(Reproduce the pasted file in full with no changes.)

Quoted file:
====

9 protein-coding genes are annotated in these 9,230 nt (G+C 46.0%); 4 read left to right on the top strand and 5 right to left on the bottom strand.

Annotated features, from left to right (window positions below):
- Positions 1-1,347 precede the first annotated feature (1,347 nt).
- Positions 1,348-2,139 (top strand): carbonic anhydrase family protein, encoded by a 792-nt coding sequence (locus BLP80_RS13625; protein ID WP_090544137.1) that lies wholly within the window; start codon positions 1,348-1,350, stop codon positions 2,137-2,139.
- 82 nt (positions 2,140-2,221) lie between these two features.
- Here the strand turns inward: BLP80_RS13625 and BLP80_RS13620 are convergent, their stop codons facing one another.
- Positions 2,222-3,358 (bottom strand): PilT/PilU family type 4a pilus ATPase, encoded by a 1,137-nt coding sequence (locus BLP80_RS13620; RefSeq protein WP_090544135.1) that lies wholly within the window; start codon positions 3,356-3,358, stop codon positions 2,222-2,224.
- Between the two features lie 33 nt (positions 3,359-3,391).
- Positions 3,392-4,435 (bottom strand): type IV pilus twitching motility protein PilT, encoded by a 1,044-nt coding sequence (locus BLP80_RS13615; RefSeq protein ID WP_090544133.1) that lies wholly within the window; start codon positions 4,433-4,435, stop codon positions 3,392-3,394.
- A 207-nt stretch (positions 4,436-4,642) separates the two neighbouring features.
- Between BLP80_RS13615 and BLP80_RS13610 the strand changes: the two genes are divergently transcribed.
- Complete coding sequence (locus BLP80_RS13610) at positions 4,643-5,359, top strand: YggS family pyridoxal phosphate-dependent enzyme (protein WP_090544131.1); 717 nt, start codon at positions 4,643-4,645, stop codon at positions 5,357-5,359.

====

9 protein-coding genes are annotated in these 9,230 nt (G+C 46.0%); 4 read left to right on the top strand and 5 right to left on the bottom strand.

Annotated features, from left to right (window positions below):
- Positions 1-1,347 precede the first annotated feature (1,347 nt).
- Positions 1,348-2,139 (top strand): carbonic anhydrase family protein, encoded by a 792-nt coding sequence (locus BLP80_RS13625; protein ID WP_090544137.1) that lies wholly within the window; start codon positions 1,348-1,350, stop codon positions 2,137-2,139.
- 82 nt (positions 2,140-2,221) lie between these two features.
- Here the strand turns inward: BLP80_RS13625 and BLP80_RS13620 are convergent, their stop codons facing one another.
- Positions 2,222-3,358 (bottom strand): PilT/PilU family type 4a pilus ATPase, encoded by a 1,137-nt coding sequence (locus BLP80_RS13620; RefSeq protein WP_090544135.1) that lies wholly within the window; start codon positions 3,356-3,358, stop codon positions 2,222-2,224.
- Between the two features lie 33 nt (positions 3,359-3,391).
- Positions 3,392-4,435 (bottom strand): type IV pilus twitching motility protein PilT, encoded by a 1,044-nt coding sequence (locus BLP80_RS13615; RefSeq protein ID WP_090544133.1) that lies wholly within the window; start codon positions 4,433-4,435, stop codon positions 3,392-3,394.
- A 207-nt stretch (positions 4,436-4,642) separates the two neighbouring features.
- Between BLP80_RS13615 and BLP80_RS13610 the strand changes: the two genes are divergently transcribed.
- Complete coding sequence (locus BLP80_RS13610) at positions 4,643-5,359, top strand: YggS family pyridoxal phosphate-dependent enzyme (protein WP_090544131.1); 717 nt, start codon at positions 4,643-4,645, stop codon at positions 5,357-5,359.